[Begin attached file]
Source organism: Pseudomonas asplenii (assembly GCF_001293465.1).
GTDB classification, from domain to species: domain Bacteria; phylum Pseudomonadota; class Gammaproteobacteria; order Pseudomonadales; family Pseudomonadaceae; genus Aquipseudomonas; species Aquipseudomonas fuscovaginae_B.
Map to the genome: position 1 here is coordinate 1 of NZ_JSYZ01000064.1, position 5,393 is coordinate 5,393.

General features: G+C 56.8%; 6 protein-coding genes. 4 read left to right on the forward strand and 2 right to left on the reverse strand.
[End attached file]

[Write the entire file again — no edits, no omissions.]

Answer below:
Source organism: Pseudomonas asplenii (assembly GCF_001293465.1).
GTDB classification, from domain to species: domain Bacteria; phylum Pseudomonadota; class Gammaproteobacteria; order Pseudomonadales; family Pseudomonadaceae; genus Aquipseudomonas; species Aquipseudomonas fuscovaginae_B.
Map to the genome: position 1 here is coordinate 1 of NZ_JSYZ01000064.1, position 5,393 is coordinate 5,393.

General features: G+C 56.8%; 6 protein-coding genes. 4 read left to right on the forward strand and 2 right to left on the reverse strand.